Retail: How to expand internationally

Expanding into new markets is an important decision, whether you're doing it for the first time or looking to expand your existing network.

Not only do you need to consider what's right for your business and what’s going to help you achieve your business strategy, you need to understand which markets offer the best potential and decide how you're going to do it. 

Just because you rely on ecommerce at home doesn't mean that this is the only route to market abroad. Franchising can also be a good option even if you don't operate on this basis in the UK. What works for one company might not be right for another. 

Expanding overseas and entering a new market can also have a significant impact on your operations at home. It's easy to underestimate the amount of work involved. Trying to move too quickly can be bad for business – existing and new. 

Is international expansion right for my business?

Before taking the plunge, retailers should consider how this supports their business strategy and consider whether they have what it takes to succeed. That will mean a good enough understanding of the risks and opportunities; a clear market opportunity; the right skills and the necessary funds. 

When eyeing up potential markets, retailers should look at the demand for their products, population trends, wealth and spending and any unusual restrictions that might impact on the cost or ease of doing business, as well as any supply chain issues. 

What are the different routes to market?

In our latest Retail Growth Strategies Report, almost half (42%) of UK retailers said they planned to merge with or acquire another business to enter a new geographic area. This fits with the findings of our M&A Market Monitor, which showed an increase in deal numbers and the average deal value and an increase in deals involving overseas parties, but with some further tightening of deal terms.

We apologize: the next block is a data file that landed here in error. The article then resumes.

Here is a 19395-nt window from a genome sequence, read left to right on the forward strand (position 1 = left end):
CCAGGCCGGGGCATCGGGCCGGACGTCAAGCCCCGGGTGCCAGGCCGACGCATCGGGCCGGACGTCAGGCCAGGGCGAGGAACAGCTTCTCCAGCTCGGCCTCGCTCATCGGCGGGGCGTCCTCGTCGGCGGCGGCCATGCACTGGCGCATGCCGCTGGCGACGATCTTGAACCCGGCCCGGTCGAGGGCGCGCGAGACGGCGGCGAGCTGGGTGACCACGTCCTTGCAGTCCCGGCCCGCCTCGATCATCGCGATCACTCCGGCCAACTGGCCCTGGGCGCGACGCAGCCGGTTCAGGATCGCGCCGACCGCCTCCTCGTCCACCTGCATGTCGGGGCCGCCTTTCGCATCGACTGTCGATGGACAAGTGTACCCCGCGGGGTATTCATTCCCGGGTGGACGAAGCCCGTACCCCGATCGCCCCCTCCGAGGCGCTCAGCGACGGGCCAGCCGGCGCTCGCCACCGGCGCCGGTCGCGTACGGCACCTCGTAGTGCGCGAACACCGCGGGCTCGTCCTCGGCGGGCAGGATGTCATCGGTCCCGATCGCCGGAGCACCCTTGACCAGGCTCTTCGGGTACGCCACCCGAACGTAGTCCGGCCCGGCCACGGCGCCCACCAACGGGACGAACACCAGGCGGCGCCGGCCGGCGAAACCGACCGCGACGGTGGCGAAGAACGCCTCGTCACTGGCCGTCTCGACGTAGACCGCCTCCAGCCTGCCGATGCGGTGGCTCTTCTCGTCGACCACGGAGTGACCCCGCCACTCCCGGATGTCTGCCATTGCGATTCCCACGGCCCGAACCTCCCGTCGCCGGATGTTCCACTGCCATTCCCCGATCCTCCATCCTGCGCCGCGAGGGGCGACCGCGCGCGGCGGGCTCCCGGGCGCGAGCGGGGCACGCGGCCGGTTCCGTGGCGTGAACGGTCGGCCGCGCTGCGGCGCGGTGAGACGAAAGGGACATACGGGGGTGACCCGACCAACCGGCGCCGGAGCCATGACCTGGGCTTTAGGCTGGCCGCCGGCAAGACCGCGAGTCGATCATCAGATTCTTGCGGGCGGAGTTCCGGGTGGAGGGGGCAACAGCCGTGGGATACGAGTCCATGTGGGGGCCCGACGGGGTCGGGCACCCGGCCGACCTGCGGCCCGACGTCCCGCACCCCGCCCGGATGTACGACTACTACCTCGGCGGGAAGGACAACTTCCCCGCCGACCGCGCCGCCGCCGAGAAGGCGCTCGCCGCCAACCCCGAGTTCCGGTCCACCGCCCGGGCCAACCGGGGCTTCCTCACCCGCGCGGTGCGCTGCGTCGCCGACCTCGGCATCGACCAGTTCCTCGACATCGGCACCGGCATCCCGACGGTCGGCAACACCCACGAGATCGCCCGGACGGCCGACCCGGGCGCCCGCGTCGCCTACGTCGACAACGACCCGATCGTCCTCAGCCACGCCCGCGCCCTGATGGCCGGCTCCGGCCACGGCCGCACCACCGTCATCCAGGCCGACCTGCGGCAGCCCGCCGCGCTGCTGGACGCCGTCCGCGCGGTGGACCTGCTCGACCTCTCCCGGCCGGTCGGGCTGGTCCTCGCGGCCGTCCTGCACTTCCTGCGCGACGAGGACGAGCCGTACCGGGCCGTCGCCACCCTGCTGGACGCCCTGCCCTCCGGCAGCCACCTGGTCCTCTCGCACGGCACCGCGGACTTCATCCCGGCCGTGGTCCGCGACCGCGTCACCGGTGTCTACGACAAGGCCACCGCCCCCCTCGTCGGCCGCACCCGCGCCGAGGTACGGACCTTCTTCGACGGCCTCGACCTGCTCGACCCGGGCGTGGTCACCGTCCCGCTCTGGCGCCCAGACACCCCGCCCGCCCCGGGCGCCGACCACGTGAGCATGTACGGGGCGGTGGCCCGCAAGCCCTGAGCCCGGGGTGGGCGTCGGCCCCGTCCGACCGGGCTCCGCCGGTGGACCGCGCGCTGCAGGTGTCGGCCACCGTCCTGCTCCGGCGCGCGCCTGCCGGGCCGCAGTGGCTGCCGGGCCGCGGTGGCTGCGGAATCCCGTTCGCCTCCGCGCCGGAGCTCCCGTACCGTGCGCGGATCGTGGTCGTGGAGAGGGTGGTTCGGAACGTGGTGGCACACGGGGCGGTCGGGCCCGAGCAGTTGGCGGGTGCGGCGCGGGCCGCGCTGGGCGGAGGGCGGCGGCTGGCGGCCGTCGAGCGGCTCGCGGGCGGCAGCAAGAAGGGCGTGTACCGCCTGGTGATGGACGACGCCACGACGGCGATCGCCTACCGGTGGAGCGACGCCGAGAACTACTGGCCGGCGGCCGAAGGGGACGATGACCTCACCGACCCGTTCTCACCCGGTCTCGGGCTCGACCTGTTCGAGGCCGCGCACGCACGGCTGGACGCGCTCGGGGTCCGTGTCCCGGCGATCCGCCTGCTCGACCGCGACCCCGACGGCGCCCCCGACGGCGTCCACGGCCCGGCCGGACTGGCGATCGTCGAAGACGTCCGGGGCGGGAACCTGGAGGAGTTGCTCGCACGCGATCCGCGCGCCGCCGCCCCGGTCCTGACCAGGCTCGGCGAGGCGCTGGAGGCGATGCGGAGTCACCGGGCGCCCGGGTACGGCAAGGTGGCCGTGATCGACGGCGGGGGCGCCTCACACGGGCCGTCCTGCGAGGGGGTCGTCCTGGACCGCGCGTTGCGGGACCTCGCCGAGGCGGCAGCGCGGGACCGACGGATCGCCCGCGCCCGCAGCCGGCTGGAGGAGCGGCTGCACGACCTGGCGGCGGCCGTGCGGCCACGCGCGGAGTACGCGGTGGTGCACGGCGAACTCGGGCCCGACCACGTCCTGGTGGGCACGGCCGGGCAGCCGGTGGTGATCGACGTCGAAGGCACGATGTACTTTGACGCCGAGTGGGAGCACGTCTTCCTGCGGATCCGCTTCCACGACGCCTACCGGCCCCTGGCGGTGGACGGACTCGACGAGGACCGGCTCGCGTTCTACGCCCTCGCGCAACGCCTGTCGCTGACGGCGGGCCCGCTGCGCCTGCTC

Franchising is also an increasingly popular choice, even if the business does not use this model in the UK. The benefits include financial investment by the franchisee, but some retailers are unwilling to relinquish that much control, opting instead for a hybrid model or using a license with less restrictions. 

Entering into a joint venture with a local partner often brings something to the table, especially in very different markets to the UK. 

Another important question is whether to launch an online shop or bricks and mortar stores, or both. Whereas previously franchisees would have typically operated physical stores, UK retailers are now starting to allow them to launch online stores as well. 

Emerging markets

UK retailers are increasingly looking at emerging markets, where an emerging middle class and the attractiveness of 'Made in Britain' is creating new opportunities. According to our research, top locations for international store expansion include China (42%), the US (38%), Germany (27%), India (21%), Turkey (19%) and Ireland (18%). 

No matter how much research you have done or how sound your business plan is, things will inevitably go wrong. Expanding overseas is an exciting time for any business, but it's important to not move too quickly and to dedicate enough resource to this, while steadying the ship at home. 

This publication is intended for general guidance and represents our understanding of the relevant law and practice as at February 2018. Specific advice should be sought for specific cases. For more information see our terms & conditions.

Date published

05 February 2018


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